- A trill can be in one sense almost a species of an appoggiatura (in its true harmonic sense). These kinds of harmonic trills are very closely related to the appoggiatura in that the trill is extending the tension the dissonance creates by alternating between the dissonant, non-chordal tone and its resolution. But in another sense the trill can also be very much just a melodic decoration and so is not meant to be harmonic. Much like a one-note grace these kinds of trills are equally as numerous as harmonic trills and, like the appoggiatura / one-note grace, both kinds of trills use the same symbol. (N.B. While Bach uses the squiggly line with chevrons for the trill symbol in the Explication, he most commonly uses the “tr” symbol in the music we often perform on the guitar.) So in essence a trill is simply an alternation of one note with its upper diatonic neighbor. Again — as we might come to expect with all of Bach’s ornaments! — determining which kind of trill we should play will depend on the musical context. A more harmonic trill that functions like an appoggiatura will, like an appoggiatura, be accented with a slight lengthening of the first note before its resolution. These occur most frequently at cadences. (Cadences were such a frequent place for a trill that in many instances composers would not write a trill symbol at a cadence because they simply expected performers to insert one anyway.) Melodic trills might start before the beat (like a one-note grace) and usually do not have a longer first note — instead the alternations are much more rhythmically equal. Some trills have a resting point where the alternations should come to an end before the next note. Trills over dotted notes always have a resting point: dotted-quarter-note trills have a resting point on the third eighth note, while dotted-sixteenth-note trills come to a rest on the third sixteenth. Otherwise the number of alternations in a trill will depend on the musical character of the piece — faster pieces almost always have very few alternations while slower pieces (again like pieces featuring recitative) will require more alternations.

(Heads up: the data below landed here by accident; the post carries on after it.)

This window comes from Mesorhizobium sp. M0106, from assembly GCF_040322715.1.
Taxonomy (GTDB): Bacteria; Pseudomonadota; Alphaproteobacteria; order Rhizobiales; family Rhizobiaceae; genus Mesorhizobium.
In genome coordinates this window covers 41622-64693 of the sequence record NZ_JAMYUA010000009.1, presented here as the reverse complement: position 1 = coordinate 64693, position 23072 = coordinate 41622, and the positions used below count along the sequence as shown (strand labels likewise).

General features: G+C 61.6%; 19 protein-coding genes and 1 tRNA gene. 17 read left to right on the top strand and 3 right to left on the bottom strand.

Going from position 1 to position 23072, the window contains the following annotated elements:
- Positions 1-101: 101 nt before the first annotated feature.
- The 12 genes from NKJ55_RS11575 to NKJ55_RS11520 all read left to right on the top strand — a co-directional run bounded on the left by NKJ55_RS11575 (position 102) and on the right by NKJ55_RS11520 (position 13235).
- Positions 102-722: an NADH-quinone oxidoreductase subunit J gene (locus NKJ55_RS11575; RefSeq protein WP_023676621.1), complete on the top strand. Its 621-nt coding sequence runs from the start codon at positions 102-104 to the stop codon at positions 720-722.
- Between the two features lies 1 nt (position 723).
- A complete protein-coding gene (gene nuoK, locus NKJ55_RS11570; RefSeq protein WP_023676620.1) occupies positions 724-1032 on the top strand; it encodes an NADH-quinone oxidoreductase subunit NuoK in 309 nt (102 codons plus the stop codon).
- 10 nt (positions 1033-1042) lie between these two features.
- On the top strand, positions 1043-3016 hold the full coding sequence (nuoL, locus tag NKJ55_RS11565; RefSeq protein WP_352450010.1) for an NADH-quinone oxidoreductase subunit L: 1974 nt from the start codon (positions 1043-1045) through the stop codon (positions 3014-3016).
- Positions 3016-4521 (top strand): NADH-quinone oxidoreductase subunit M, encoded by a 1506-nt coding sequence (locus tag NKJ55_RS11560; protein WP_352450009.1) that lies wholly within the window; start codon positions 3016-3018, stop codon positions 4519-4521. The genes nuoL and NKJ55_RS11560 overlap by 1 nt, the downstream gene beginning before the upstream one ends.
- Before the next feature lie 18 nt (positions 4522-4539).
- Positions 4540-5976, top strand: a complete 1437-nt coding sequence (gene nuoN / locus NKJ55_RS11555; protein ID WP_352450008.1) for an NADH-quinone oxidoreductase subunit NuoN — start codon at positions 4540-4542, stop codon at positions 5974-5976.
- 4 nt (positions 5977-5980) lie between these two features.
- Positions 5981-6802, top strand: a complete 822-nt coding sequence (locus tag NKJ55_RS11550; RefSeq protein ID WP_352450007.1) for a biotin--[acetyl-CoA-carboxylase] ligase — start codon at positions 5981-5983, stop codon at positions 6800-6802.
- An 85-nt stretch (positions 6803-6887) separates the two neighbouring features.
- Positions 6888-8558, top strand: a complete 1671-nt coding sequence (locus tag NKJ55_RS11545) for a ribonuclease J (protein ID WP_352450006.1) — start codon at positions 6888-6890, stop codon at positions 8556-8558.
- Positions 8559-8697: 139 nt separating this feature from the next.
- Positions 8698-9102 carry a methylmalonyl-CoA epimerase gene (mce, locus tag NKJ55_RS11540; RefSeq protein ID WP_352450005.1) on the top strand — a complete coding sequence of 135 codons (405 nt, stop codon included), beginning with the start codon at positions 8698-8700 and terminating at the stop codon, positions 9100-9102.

- Compound trills Another consideration to make about trills is that they often combine with musical material both before and after the trilled note to create compound trills. So trills can (and often do!) have prefixes and/or suffixes. The four most common compound trills in Bach’s music are the mordent trill, the slide trill, the turn trill, and the Italian double trill.
- The slide approaches a main note by stepping up (or sliding up) from two diatonic notes below the main note. There are three main rhythmic variants of the slide: the Anapest, the Lombard, and the Dactyl. The anapest slide is performed so that the lower auxiliary notes are played just before the beat landing on the main note on the beat, with a slight accent on the first lower auxiliary note. A lombard slide is played on the beat. And the dactyl divides the three notes so that the first note is longer and the last two shorter (such as an eighth followed by two sixteenths). The symbol for the slide does not occur in Bach’s lute suites, cello suites, or violin sonatas and partitas and so you will need to, once again, recognize these rhythmic figures as they appear in the notation. Sometimes the two lower auxiliary notes are written as grace notes preceding the main note, while other times all notes are written in standard notation.
- Vibrato is indeed an ornament in baroque music and it appears in lute literature in particular (as well as in vocal music). On the lute vibrato was performed by rigorously shaking the string up and down (rather than side to side as we do today). It is another ornament that has a symbol in some of Bach’s music but which does not appear in the Explication ornament table. We encounter this symbol in vocal music, but also in one significant place in the violin sonatas and partitas. In the penultimate movement of the Grave movement of BWV 1003 Bach uses the vibrato symbol extending out from a note in the middle of the staff. While some have interpreted the sign as a trill, the very next note that follows it has a trill symbol over it (and this is the same trill symbol Bach uses not only throughout the rest of this movement but throughout the rest of the sonata) and so it is very unlikely that Bach intended this symbol to be a trill. Because vibrato can function in a similar way to a trill — as an intensification of a note, especially of longer notes that might decay easily on instruments like the harpsichord or lute — vibrato is an ornament that was likely used in other places where it is not indicated (again, like the trill).